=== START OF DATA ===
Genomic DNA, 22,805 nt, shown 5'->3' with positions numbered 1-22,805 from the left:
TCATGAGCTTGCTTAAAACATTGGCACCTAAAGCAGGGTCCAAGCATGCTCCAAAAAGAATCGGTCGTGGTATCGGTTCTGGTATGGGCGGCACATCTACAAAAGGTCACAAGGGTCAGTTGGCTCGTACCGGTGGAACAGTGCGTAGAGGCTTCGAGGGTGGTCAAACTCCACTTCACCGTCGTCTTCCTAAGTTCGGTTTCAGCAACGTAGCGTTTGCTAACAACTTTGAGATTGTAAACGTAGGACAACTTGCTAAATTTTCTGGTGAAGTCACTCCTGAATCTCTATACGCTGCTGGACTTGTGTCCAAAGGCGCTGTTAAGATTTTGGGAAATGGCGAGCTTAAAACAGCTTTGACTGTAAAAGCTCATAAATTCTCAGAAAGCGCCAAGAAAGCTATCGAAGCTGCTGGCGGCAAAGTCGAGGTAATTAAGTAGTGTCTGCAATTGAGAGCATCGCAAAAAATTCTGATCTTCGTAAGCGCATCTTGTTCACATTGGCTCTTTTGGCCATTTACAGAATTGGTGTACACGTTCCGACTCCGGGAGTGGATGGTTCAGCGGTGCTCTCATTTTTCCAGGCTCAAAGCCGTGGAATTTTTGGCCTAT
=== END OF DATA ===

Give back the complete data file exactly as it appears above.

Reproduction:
Genomic DNA, 22,805 nt, shown 5'->3' with positions numbered 1-22,805 from the left:
TCATGAGCTTGCTTAAAACATTGGCACCTAAAGCAGGGTCCAAGCATGCTCCAAAAAGAATCGGTCGTGGTATCGGTTCTGGTATGGGCGGCACATCTACAAAAGGTCACAAGGGTCAGTTGGCTCGTACCGGTGGAACAGTGCGTAGAGGCTTCGAGGGTGGTCAAACTCCACTTCACCGTCGTCTTCCTAAGTTCGGTTTCAGCAACGTAGCGTTTGCTAACAACTTTGAGATTGTAAACGTAGGACAACTTGCTAAATTTTCTGGTGAAGTCACTCCTGAATCTCTATACGCTGCTGGACTTGTGTCCAAAGGCGCTGTTAAGATTTTGGGAAATGGCGAGCTTAAAACAGCTTTGACTGTAAAAGCTCATAAATTCTCAGAAAGCGCCAAGAAAGCTATCGAAGCTGCTGGCGGCAAAGTCGAGGTAATTAAGTAGTGTCTGCAATTGAGAGCATCGCAAAAAATTCTGATCTTCGTAAGCGCATCTTGTTCACATTGGCTCTTTTGGCCATTTACAGAATTGGTGTACACGTTCCGACTCCGGGAGTGGATGGTTCAGCGGTGCTCTCATTTTTCCAGGCTCAAAGCCGTGGAATTTTTGGCCTAT